The customer data platform (CDP) has experienced a rapid rise in popularity as a marketing technology platform over the past three years, as marketers have increasingly sought a way to make sense of reams of customer data and create a 360-degree view of the customer.
Distinct from a data management platform (DMP) or customer relationship management (CRM) system, a customer data platform is defined as “a marketer-managed system that creates a persistent, unified customer database that is accessible to other systems”.
It can connect all types and sources of customer data, whether internal or external, structured or unstructured, batch or streaming, to create a comprehensive view that marketers can act on, even in real-time.
Small wonder, then, that marketers are keen to invest in CDPs. However, it’s more common than it should be for businesses to implement a new piece of technology without knowing how to use it to best effect, or to neglect to put the right processes in place beforehand to get the most out of its functionality.
Econsultancy’s recently-published Customer Data Platforms Best Practice Guide contains a wealth of advice and expert opinion on the benefits of using CDPs, the challenges to implementing them, and the steps to a successful implementation. Here are four tips from the guide on how to use a new Customer Data Platform to its full potential.
1) Set the right goals
A customer data platform is a very broad tool; this ability to bring together all kinds of disparate datasets is one of its main appeals, but it can also be an obstacle to getting the most out of it as a platform if there isn’t a crystal-clear reason for implementing it. Therefore, it’s important to be absolutely clear on that the end business goal is from the outset.
James McDermott, CEO at customer data platform Lytics, cautions against making gaining a 360-degree customer view a goal in and of itself. “The biggest challenge we see is from those who come to the project with a sole goal to get data together to build a customer 360 profile. The project will fail,” he told Econsultancy’s research team.
According to McDermott, most companies are already well-equipped with the data they need to deliver relevant and personalised experiences, so quantity of data isn’t the problem. “Marketers need to interpret the data that they have so that it is valuable for one-to-one marketing, or personalisation. If the project is only a ‘customer data infrastructure’ project, there is 100% failure in delivering marketing use cases to shift towards a more dynamic customer-centric approach.”
2) Create an operational plan
Once you’ve selected a CDP, careful planning of operations and processes before letting loose on the tool can help to avoid obstacles in the future. Remember that the implementation of a CDP means that all data is connected across different parts of the business – which might require the business to restructure or hire new talent in different areas.
Meredith Albertson, VP Marketing at marketing software company Tealium, notes the challenges this can present in practice. “Firstly, you must consider how to bridge this tool across multiple business units or departments. Secondly, you need to think about whether the teams in place today are going to actually thrive with CDPs in the future. Old team structures may have been designed to work in silos and may not have needed to be data-driven. It may be that customers weren’t thought about in a holistic fashion.”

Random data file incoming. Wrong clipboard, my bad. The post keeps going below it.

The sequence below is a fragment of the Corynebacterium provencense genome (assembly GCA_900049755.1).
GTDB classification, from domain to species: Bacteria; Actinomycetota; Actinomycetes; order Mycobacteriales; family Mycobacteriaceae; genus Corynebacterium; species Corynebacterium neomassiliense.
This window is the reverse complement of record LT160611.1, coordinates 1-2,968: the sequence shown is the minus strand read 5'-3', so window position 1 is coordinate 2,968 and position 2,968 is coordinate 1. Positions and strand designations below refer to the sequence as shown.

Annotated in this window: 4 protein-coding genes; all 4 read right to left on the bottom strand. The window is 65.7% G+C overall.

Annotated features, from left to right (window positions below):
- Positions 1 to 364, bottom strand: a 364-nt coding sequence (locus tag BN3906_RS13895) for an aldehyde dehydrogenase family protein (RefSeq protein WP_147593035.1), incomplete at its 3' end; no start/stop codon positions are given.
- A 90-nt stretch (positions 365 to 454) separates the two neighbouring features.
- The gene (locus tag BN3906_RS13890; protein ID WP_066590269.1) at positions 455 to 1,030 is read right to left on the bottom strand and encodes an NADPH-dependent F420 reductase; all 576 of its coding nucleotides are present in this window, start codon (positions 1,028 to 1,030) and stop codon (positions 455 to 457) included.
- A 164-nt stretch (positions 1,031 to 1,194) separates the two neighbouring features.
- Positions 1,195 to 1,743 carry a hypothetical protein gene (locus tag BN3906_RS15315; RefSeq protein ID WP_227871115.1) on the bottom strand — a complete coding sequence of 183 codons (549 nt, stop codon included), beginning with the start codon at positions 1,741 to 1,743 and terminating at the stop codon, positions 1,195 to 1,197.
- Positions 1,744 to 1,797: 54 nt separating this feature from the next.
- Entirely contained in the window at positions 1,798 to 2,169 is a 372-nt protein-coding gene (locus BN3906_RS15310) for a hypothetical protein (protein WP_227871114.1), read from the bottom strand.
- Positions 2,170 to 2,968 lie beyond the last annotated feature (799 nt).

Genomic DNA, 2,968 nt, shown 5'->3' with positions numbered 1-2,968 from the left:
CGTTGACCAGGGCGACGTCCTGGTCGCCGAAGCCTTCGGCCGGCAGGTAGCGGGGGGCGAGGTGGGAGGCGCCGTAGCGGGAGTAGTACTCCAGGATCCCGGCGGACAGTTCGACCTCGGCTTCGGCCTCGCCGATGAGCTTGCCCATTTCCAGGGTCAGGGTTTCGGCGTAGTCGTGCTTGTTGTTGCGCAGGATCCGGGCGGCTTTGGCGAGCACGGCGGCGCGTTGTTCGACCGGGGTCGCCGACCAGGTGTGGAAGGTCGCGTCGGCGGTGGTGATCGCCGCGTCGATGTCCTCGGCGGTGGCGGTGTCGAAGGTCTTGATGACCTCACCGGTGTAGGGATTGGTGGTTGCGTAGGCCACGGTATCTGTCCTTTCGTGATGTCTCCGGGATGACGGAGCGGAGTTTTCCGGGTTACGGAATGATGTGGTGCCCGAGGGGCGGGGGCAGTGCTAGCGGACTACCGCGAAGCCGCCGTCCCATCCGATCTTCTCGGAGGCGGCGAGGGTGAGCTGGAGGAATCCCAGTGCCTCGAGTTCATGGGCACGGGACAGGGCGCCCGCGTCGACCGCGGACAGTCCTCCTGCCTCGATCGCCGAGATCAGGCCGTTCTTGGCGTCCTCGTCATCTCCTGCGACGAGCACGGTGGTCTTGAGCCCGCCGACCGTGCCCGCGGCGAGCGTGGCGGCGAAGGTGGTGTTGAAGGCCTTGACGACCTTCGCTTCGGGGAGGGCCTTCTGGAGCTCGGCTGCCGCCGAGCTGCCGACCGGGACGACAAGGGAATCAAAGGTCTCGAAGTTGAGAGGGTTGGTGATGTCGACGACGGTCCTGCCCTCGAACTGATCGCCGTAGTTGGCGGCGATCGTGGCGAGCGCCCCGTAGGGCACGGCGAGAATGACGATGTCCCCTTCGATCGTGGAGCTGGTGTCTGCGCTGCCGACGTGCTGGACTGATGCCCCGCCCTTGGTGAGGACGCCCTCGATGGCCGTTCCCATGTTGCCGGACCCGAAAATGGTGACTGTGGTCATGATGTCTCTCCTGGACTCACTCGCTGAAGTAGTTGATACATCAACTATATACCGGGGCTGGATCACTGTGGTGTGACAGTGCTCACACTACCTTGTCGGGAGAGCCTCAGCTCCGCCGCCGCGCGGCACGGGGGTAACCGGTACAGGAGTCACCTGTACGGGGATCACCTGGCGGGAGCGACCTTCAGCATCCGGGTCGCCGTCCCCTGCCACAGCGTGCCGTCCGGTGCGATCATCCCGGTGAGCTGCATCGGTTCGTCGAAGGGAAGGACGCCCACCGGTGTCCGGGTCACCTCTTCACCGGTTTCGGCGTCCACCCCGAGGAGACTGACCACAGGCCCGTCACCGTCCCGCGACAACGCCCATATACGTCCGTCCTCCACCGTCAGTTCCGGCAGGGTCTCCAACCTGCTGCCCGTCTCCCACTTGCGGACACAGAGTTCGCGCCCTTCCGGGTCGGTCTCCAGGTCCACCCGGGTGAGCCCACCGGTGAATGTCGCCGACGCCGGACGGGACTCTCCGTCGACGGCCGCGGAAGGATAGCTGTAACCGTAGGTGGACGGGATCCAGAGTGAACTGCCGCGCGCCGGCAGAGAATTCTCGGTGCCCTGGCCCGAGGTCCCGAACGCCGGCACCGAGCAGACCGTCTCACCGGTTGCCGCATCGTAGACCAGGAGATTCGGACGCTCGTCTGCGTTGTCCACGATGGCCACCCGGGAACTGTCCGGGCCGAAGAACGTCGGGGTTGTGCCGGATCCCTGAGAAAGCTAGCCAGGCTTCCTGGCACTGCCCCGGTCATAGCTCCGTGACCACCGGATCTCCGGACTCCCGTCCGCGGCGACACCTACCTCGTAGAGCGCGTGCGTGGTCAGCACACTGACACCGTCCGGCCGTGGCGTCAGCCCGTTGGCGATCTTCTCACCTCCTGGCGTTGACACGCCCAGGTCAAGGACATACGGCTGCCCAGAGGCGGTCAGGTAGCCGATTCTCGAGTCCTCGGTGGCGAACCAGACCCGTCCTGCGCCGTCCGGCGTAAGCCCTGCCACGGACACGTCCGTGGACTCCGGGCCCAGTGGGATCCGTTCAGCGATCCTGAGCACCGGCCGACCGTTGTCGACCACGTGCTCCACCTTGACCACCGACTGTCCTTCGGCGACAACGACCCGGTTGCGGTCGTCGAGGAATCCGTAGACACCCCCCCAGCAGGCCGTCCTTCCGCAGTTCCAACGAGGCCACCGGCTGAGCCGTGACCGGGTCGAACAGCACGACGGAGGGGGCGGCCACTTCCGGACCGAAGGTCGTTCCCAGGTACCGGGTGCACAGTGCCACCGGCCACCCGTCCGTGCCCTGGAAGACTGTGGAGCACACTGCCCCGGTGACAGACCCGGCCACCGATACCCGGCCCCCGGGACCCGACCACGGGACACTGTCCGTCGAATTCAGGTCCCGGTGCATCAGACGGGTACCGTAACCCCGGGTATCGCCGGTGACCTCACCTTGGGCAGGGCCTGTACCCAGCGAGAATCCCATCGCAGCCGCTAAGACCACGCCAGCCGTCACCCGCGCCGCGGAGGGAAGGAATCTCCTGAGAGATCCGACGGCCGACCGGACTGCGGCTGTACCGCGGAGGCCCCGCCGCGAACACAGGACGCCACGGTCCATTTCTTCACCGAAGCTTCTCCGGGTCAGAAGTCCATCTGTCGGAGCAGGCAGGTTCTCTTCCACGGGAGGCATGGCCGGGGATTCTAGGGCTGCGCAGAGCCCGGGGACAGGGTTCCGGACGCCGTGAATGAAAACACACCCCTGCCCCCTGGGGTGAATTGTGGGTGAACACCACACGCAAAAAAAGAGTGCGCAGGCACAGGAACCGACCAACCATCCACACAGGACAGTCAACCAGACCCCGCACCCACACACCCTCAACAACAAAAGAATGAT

Creating an operational plan for who will use the tool both internally and externally (i.e. agencies), what the required internal structures are, and if there are any skill shortages that need to be addressed can help you get out in front of this before it becomes a problem.
3) Invest time – and take the long view
Many of the experts interviewed for the Customer Data Platforms Best Practice Guide spoke about the long-term challenges of getting the most out of a CDP. A business doesn’t stop once CDP implementation is complete: business needs will change, teams and individuals will move, and the technology itself will evolve.
Therefore, it’s essential to take a long-term view when assessing the value that a CDP will provide, setting goals for it, and making sure the technology is resourced appropriately.
Moreover, emphasises Hayley Clifford, Senior CRM & Loyalty Manager at Wickes, platforms are only as good as the time you invest in them. “Unfortunately, when you go through an implementation like this … you still have to deliver everything that you have committed to do, and regular business needs still need to be met. It’s just a challenge being able to dedicate the time we need to really get under the skin of how to use the platform.”
4) Start small
Once you get started with your new customer data platform, don’t try to take on too much at once. Experts advise starting with one or two channels, a limited number of use cases, and realistic timeframes, before working your way up.
Omer Artun, CEO at workforce solutions provider AgileOne, advises that having a clear sense of priority on particular use cases will also increase your chances of success. “The implementations where we have seen huge traction is where the organisation implementing them are clear on what they want to see by when. For example, when they say, by August 15th I want to be able to run these four campaigns and I want to be able to create a report that shows me these five things.”
In other words, setting clear, manageable goals for your platform will go a long way.
Subscribers can download the Customer Data Platforms Best Practice Guide for even more research and guidance on using a CDP.